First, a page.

FREE e-Newsletter
Important News - Hot Topics
Get them Now!

The Law Officer's Pocket Manual - Bloomberg BNA
This handy 4" x 6" spiral-bound manual offers examples showing how rules are...

Articles - Patrol

RSS FEED
Displaying 1351  -  1360  of  1886

How to Buy a Ballistic Vest  

March 1, 2006

By Dean Scoville

How much is a cop’s safety worth? Despite safety concerns, due to shrinking budgets it’s becoming increasingly common for police departments to require officers to purchase their own body armor. Even when agencies pony up some money for ballistic vests, it’s usually not enough to buy the best of the best—which is what most officers want protecting them from bodily harm.

To Lead and Serve  

February 1, 2006

By Mark G. Stainbrook

"The Leader must himself believe that willing obedience beats forced obedience, and that he can get this only by really knowing what should be done." - Xenophon, 360 BC

The Power of Association  

February 1, 2006

By Dan Pasquale

The easiest and most common way associates are used in police investigations is to locate suspects. While this seems like routine information that everyone knows, only a few people put it into practice in each department.

Foreign Correspondence  

February 1, 2006

By David Griffith

Statistics from countries that have tried it reveal that gun control is no answer for violent crime.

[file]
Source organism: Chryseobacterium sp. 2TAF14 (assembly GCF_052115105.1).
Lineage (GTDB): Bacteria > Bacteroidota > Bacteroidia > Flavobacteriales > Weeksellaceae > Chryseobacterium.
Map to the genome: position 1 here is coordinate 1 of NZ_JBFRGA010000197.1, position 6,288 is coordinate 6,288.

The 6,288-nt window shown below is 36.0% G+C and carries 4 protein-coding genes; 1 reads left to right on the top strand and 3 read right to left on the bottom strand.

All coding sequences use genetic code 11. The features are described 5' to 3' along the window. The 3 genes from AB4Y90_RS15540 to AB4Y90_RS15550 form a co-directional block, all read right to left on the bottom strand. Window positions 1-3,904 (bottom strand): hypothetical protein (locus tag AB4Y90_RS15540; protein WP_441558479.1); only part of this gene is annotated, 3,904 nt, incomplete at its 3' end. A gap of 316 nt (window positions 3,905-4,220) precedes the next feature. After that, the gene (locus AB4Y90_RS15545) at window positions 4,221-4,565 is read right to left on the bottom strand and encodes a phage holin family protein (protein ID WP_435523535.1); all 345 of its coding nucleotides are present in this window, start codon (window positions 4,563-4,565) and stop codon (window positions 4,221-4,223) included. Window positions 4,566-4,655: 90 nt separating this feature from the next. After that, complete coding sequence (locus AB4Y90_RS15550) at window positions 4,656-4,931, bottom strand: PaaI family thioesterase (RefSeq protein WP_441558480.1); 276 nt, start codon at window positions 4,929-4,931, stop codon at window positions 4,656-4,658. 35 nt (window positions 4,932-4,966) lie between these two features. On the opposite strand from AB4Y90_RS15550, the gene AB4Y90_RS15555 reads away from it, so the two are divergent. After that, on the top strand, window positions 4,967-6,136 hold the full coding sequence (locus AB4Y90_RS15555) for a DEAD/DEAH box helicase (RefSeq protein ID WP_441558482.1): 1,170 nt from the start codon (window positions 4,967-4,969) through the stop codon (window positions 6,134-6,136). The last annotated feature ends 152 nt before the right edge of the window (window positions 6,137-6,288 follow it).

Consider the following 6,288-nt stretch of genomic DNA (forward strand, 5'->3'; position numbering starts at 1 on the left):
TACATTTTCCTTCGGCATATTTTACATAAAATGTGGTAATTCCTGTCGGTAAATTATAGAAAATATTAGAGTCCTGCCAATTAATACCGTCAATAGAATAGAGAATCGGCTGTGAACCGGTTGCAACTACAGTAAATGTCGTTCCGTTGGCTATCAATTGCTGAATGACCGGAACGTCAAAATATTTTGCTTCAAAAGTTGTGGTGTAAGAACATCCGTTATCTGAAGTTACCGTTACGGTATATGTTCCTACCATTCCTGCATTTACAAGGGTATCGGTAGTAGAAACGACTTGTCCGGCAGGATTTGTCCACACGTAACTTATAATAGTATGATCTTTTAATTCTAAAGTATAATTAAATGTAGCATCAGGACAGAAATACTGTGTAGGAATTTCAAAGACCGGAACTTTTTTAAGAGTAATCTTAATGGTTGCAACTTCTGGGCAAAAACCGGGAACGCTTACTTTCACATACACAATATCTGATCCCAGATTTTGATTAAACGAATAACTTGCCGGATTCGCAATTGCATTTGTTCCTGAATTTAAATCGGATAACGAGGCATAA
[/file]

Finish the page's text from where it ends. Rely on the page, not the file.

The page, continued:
The author (left) demonstrates his technique for blocking a knife swipe while also going on the attack. Note that the block technique guards the most vulnerable arteries on the inside of the wrist and arm against the knife attack.

Skin vs. Steel  

February 1, 2006

By Alfred Giusto

Go on the offensive to defend yourself in an edged-weapon attack.

Surefire Delta Folding Knife  

February 1, 2006

By Scott Smith

Great engineering, thoughtful design, and rugged construction make the Delta a high-quality duty knife.

Right to Counsel  

February 1, 2006

By Devallis Rutledge

Law enforcement officers are quite familiar with the court-created "right" to counsel established by the Miranda opinion, to protect the Fifth Amendment trial privilege against compelled self-incrimination. But it applies only during police custodial interrogation.

Maslow's "Hierarchy of Needs." Image via savethedave (Flickr.com).

A Maslow Moment  

February 1, 2006

By Dave Smith

Bitching may be humanity's greatest need. It's certainly high on the list for cops.

Police Magazine